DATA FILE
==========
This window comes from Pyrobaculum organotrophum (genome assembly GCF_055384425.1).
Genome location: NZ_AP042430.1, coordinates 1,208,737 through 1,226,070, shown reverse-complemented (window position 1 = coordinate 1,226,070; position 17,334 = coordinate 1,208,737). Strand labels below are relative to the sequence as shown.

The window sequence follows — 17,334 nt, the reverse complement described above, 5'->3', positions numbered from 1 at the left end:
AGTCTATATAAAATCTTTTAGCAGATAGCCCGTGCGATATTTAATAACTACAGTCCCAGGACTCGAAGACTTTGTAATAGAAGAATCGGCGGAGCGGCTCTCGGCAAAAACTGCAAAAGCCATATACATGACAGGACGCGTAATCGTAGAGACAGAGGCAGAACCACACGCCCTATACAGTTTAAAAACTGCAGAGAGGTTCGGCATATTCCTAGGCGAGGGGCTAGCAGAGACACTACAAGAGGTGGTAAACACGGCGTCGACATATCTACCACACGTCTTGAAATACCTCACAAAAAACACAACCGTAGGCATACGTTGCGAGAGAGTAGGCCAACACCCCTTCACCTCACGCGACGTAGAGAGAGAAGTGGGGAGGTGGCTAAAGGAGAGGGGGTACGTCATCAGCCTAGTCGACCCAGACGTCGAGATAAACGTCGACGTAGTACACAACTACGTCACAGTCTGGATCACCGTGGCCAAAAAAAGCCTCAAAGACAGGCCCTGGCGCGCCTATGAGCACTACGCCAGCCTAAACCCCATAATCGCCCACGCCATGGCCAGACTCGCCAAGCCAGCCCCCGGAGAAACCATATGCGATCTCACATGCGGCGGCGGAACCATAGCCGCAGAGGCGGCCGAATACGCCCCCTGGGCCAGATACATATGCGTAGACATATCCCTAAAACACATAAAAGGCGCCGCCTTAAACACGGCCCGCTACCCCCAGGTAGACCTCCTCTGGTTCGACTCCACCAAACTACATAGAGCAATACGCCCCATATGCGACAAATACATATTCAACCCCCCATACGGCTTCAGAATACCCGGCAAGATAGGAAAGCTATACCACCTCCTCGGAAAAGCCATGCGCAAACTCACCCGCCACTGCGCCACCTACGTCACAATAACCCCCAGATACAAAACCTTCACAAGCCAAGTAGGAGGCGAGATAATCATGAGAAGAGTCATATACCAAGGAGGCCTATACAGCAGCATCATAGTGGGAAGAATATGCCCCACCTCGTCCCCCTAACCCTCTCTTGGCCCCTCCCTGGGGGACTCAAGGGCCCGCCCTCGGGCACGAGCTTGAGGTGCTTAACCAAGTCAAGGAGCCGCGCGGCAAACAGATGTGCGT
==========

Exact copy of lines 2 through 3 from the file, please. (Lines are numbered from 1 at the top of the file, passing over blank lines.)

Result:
Genome location: NZ_AP042430.1, coordinates 1,208,737 through 1,226,070, shown reverse-complemented (window position 1 = coordinate 1,226,070; position 17,334 = coordinate 1,208,737). Strand labels below are relative to the sequence as shown.

The window sequence follows — 17,334 nt, the reverse complement described above, 5'->3', positions numbered from 1 at the left end: